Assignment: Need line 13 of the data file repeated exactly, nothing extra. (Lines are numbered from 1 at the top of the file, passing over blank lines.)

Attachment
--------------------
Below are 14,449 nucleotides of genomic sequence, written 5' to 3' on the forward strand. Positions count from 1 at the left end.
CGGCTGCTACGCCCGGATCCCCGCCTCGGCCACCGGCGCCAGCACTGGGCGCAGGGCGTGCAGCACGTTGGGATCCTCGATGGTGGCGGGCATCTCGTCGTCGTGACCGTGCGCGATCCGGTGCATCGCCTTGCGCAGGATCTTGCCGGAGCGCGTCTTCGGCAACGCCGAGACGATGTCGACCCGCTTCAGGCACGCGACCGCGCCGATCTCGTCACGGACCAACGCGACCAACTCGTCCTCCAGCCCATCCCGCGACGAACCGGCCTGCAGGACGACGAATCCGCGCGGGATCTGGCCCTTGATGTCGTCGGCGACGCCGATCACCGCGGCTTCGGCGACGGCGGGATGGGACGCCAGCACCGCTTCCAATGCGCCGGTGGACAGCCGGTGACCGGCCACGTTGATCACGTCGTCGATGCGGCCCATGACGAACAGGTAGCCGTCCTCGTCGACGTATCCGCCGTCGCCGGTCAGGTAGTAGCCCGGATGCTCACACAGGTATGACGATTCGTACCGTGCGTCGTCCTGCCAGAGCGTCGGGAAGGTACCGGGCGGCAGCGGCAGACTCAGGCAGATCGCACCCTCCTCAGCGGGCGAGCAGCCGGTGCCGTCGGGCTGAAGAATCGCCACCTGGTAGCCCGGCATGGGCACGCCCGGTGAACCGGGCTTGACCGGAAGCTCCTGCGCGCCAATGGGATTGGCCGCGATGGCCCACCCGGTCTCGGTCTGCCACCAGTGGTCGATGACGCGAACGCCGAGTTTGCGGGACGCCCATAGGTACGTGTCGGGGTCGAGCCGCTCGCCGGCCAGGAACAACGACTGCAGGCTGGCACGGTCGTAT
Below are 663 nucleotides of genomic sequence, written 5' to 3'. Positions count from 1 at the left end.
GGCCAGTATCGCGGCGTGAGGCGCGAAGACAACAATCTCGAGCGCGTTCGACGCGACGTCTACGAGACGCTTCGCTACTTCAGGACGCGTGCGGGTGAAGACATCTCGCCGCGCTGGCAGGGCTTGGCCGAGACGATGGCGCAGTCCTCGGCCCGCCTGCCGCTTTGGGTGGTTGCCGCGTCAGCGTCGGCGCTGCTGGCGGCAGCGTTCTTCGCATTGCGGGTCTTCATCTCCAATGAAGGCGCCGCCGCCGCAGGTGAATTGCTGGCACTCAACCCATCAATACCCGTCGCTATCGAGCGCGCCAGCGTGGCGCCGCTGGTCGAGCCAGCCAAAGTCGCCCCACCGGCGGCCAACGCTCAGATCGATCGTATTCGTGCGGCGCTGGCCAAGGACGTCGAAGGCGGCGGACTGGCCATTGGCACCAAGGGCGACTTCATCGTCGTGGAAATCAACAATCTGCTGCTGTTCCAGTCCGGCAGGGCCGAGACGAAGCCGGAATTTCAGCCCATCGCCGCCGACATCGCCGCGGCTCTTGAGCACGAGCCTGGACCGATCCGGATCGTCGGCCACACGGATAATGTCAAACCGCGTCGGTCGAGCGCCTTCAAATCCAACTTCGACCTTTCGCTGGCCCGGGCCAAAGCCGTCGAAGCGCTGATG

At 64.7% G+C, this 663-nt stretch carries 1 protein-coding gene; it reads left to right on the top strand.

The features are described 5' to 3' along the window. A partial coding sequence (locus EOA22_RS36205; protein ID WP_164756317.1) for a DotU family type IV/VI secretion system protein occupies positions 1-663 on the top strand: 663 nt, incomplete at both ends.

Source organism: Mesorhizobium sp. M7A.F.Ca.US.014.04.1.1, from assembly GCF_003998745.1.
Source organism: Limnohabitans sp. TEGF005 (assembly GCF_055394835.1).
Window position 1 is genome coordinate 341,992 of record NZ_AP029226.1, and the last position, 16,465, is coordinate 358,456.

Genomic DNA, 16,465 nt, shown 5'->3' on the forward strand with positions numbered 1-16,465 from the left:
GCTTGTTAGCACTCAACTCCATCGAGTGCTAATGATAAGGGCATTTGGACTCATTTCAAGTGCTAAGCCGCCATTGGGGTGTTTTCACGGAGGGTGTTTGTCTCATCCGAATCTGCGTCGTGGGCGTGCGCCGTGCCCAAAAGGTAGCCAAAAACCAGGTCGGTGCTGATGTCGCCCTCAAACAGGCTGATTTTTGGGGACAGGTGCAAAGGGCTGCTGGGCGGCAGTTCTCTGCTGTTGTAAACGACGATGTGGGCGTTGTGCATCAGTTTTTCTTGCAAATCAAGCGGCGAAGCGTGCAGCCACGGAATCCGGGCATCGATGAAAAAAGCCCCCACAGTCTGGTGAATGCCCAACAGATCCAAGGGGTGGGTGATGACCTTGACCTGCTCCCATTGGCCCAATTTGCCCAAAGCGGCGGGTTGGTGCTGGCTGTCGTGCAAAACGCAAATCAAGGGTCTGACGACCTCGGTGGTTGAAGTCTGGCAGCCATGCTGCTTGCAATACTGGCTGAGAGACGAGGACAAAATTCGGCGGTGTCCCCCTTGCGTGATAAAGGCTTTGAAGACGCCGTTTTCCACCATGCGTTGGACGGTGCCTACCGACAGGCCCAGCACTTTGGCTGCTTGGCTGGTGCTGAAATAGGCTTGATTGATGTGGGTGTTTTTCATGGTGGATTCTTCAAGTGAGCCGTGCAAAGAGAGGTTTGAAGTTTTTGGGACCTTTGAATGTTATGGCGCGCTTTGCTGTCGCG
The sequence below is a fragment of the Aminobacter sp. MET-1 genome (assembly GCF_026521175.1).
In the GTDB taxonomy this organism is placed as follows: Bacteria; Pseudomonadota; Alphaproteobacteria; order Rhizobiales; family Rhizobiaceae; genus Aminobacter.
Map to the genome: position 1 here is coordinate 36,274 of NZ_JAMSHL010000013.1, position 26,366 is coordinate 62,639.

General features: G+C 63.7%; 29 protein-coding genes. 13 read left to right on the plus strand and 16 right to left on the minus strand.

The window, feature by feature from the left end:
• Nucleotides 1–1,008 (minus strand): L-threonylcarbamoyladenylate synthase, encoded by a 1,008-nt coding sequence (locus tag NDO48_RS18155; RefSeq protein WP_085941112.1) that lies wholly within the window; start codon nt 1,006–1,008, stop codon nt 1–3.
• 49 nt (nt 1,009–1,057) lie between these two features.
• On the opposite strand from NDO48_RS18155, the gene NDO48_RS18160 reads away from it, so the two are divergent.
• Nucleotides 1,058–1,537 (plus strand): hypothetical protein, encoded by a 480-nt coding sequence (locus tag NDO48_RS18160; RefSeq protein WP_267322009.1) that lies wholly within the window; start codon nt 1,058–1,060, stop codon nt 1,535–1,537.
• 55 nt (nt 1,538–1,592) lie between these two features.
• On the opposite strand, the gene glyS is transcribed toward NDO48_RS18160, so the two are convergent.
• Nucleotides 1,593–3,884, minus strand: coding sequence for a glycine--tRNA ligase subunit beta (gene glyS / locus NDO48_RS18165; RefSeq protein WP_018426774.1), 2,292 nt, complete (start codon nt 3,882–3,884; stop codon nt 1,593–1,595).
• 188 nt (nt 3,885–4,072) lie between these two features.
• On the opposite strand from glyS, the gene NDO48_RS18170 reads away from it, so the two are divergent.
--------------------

In the GTDB taxonomy this organism is placed as follows: Bacteria; Pseudomonadota; Alphaproteobacteria; order Rhizobiales; family Rhizobiaceae; genus Aminobacter.